Fennell, Letts and Wilson, Mental Health Tribunals (Law Society 2013):
Foreword | Review | Amazon | Law Society bookshop | 20% discount

Email updates | Email discussion list | Twitter
CPD scheme (12 points for £60)



Main Page

From Mental Health Law Online

Revision as of 21:24, 9 April 2012 by Jonathan (Talk | contribs)
Jump to: navigation, search

The internet resource on mental health law in England & Wales, primarily for mental health practitioners, to which anyone can contribute. From April 2006 to September 2010 this website was called Wiki Mental Health. The following are the main content areas:


1. Case law   2. Legislation   3. General information   4. CPD scheme
Regularly updated commentaries on the cases, with links to the full text judgments on Bailii. (Currently 1521 categorised cases)   The full text of, and a simple and up-to-date commentary on, the Mental Health Act 1983, the Mental Capacity Act 2005, and related legislation.   General articles to explain the concepts and terminology used in the caselaw and legislation sections; and practical guidance for lawyers   Online CPD scheme providing 12 points for £60: suitable for solicitors (SRA-accredited), barristers (established practitioners), psychiatrists, social workers and psychiatric nurses.


Recent updates on website

For further details of the updates below, click here:

  • 22/07/14 (4): Criminal appeal. R (M) v Kingston Crown Court (2014) MHLO 50 (DC) — M had admitted to GBH but the Crown wanted to pursue GBH with intent, and the judge made an order under s35 (remand for report) to gather evidence about intent. (1) The purpose of an order under s35 was to inform the court of a defendant’s fitness to plead and his diagnosis, not to advance one party’s claim. (2) The judge’s misinterpretation of s35 was a jurisdictional error so the High Court was entitled (despite the limitation in s29(3) Senior Courts Act 1981) to quash the order made under it.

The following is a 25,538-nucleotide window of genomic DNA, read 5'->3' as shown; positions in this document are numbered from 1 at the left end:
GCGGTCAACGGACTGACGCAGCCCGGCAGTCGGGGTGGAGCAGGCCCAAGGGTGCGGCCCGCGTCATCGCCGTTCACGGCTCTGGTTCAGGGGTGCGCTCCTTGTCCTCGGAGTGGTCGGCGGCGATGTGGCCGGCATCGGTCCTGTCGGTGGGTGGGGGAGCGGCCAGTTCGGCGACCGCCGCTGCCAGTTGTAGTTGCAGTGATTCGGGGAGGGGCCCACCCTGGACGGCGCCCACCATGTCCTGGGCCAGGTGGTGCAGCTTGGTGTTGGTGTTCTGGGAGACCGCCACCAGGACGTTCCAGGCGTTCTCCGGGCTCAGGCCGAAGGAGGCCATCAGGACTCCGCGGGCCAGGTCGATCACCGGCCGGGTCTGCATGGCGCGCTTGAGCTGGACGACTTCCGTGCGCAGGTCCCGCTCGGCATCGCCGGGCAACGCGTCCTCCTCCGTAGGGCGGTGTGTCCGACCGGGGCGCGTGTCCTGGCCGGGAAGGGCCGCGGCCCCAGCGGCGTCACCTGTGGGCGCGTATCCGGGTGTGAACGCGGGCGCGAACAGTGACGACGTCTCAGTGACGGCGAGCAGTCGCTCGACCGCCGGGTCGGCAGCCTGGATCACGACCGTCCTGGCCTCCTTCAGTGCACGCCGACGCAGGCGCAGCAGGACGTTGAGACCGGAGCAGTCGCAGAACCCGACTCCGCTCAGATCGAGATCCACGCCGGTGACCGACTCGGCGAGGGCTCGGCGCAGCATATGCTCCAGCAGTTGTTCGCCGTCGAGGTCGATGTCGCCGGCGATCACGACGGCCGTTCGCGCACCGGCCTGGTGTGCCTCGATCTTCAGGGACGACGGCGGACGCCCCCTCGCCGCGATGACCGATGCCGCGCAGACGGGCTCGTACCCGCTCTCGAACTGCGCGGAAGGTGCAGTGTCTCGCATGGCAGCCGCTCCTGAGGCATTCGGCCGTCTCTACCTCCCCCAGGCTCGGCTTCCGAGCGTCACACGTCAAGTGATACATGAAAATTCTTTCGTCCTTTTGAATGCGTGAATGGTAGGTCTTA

• 22/07/14 (3): Ministry of Justice, 'MAPPA guidance' (version 4, 2012). Link to this guidance added. See MAPPA

  • 22/07/14 (2): Transfer procedure. R (L) v West London MH NHS Trust (2014) EWCA Civ 47, (2014) MHLO 49 — (1) There was no challenge to the first instance judge's finding that the common law duty of procedural fairness applies to decisions to transfer from medium to high security. (2) However, the judge had gone beyond what fairness requires, by requiring an overly-adversarial procedure. (3) Relief should not have been given on the facts of L's case, including because he had been able to put across his side of a disputed incident and had ceased objecting to transfer. (4) The ability of the decision-making process to achieve fairness has an undesirable element of fortuity. The decision-making process should therefore be "amended so that, absent urgency, a clinical reason precluding such notification, or some other reason such as the exposure of other patients or staff to the risk of harm, the 'gists' of the letter of reference to the high security hospital by the hospital that wishes to transfer the patient and the assessment by the clinician from the high security hospital are provided to the patient and/or his representative, and that the patient be afforded an opportunity to make written submissions to the panel."

  • 22/07/14 (1): Northern Irish case. MH v MHRT for NI (2014) NIQB 87, (2014) MHLO 48 — The patient challenged the MHRT's decision on the grounds that "(i) the approach of the MHRT was unlawful and that the MHRT had not adopted the narrow focused based approach required under Article 77(1) and Article 2(4) of the Order and, (ii) the MHRT had misunderstood the meaning of "discharge" and had failed to take into account the applicant's stated intention which was to remain in hospital as a voluntary patient if discharged from detention". These challenges were rejected. The tribunal's decision was the only reasonable one on the evidence.

  • 19/07/14 (3): Guardian, 'Murderer not entitled to remain anonymous while seeking rehabilitation' (Press Association, 16/7/14). A restricted transferred prisoner patient in medium security judicially reviewed the Secretary of State's refusal to grant permission for unescorted community leave. Cranston J refused to make an anonymity order, a decision upheld by the Court of Appeal (Lord Dyson MR; Maurice Kay LJ, VP; Floyd LJ). It is understood that an appeal will be made to the Supreme Court. See Forthcoming judgments#Re X (anonymity)

Keeping up to date

Receive updates via any of the following means:

Books
The Small Places: recent posts
Bailii: recent COP cases
Google: MH News